Jennifer: No, I did; I tried to talk to my pastor. I made some excuse that I was interested in dating boys, and I wanted to meet him for lunch. This was kind of an excuse I told my parents to kind of get around their little paranoia of me reporting. We met up for lunch, and I told him my dad threw an iron at my head the other day. I had just finished ironing his shirts, and he was mad that I left the ironing board out. He just threw the iron at my head. I ducked just in time, and it hit the wall behind me, and it dented the wall.
He got really quiet; and he said, “Well, we should really pray for your dad’s anger issues.” I remember just, in my head, thinking: “Whoa! That wasn’t the reaction I was expecting.” I mean, I was expecting him to not take me back home/to call the police.
Ann: Yes; “Tell me more.”
Jennifer: Yes; “Tell me more. Let’s go; why don’t we set you up”—
Bob: —to rescue you.
Jennifer: —set me up so I can stay at an elder’s house. I’d even like—I already picked out, in my head, which elder I wanted to stay at/stay with when he took me away from my home. Instead, he dropped me back off at my house. It was unbelievable.
Ann: What did that say to you, as that young teenager?
Jennifer: That what I had experienced was normal and that no one would believe me. That just—it reaffirmed every worst fear that I had.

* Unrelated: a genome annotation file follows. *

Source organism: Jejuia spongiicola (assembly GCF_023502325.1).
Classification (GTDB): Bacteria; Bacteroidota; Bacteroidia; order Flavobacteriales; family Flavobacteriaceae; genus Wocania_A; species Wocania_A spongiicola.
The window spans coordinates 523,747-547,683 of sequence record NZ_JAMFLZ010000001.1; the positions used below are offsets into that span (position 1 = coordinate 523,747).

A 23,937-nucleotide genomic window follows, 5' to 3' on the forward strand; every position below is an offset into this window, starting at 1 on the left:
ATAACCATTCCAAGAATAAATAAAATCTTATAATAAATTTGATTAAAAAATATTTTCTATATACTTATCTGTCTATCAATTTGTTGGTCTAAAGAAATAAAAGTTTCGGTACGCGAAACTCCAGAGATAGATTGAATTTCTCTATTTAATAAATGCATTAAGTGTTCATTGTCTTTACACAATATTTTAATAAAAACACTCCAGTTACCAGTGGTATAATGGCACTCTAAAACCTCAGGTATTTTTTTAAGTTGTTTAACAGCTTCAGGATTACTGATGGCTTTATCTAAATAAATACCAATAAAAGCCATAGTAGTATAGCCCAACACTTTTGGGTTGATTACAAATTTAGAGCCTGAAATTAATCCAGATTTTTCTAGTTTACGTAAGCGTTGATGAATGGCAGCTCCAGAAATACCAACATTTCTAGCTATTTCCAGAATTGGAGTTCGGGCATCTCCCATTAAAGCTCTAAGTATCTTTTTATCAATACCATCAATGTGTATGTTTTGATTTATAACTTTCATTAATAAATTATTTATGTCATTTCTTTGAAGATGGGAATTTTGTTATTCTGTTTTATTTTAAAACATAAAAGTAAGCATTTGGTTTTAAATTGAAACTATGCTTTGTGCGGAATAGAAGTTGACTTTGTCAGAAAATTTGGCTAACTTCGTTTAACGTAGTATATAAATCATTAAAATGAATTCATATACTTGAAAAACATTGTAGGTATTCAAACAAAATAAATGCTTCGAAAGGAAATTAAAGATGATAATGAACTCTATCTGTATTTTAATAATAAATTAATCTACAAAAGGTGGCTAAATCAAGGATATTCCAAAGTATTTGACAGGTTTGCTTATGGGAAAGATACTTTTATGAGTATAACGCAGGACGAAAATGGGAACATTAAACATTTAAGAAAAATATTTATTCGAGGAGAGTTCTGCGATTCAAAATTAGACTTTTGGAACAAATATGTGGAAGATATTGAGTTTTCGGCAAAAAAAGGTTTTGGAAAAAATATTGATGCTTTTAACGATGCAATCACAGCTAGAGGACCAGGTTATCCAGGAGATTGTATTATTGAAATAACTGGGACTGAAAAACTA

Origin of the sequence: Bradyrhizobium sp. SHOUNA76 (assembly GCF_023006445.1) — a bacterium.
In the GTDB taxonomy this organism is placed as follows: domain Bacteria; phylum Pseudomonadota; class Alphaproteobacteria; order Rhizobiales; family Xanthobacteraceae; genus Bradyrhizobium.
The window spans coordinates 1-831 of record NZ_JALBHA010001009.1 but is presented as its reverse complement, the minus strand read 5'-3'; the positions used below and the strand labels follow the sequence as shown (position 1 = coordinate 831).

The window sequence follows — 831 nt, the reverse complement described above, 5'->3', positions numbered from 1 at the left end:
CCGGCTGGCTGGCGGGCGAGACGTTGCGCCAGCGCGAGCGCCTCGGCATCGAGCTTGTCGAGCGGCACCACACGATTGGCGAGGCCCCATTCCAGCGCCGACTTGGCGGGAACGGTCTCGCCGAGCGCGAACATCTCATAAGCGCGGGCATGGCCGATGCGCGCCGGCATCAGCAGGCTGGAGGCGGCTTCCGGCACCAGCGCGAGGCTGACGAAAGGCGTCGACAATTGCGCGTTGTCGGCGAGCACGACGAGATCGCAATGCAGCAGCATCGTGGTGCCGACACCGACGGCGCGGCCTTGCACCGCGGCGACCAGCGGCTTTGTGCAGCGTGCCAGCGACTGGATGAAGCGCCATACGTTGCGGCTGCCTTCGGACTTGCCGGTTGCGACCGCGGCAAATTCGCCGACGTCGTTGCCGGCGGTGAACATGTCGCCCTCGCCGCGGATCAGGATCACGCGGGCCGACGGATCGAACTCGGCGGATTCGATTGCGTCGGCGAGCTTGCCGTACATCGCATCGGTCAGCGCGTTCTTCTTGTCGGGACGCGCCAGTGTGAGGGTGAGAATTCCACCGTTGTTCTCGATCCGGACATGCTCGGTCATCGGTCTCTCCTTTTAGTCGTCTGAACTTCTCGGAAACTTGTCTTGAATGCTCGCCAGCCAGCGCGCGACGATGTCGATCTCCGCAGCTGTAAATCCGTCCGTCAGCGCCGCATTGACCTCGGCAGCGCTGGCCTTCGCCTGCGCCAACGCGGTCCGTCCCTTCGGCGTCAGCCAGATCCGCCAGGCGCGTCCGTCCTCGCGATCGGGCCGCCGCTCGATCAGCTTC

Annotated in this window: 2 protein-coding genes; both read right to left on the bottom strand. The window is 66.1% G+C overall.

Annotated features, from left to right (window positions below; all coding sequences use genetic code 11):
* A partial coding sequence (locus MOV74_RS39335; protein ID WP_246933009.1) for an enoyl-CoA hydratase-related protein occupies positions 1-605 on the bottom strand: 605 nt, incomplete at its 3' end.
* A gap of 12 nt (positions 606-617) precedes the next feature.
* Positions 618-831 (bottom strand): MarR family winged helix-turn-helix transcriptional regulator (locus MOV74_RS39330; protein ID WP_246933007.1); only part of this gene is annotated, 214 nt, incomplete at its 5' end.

Bob: It was in your college years that you decided: “I’m not going to live in fear anymore. I’m going to confront my parents.” That’s a bold, courageous choice to make. There had to be some trepidation in even making that choice.
Jennifer: There was a lot. I knew that it would probably be what tore apart their marriage. I knew that it was going to be really difficult for my younger siblings. I realized that after I left/after I got married and moved out, he was going to pick a new victim. I wasn’t going to be the main victim anymore, and I decided I wasn’t going to let that happen.
I wrote him a letter, and I told him: “I’m giving you a week. If you don’t talk to a pastor, get counseling, go to therapy, tell Mom the truth—if you don’t face up to what you’ve done, I am going to tell.”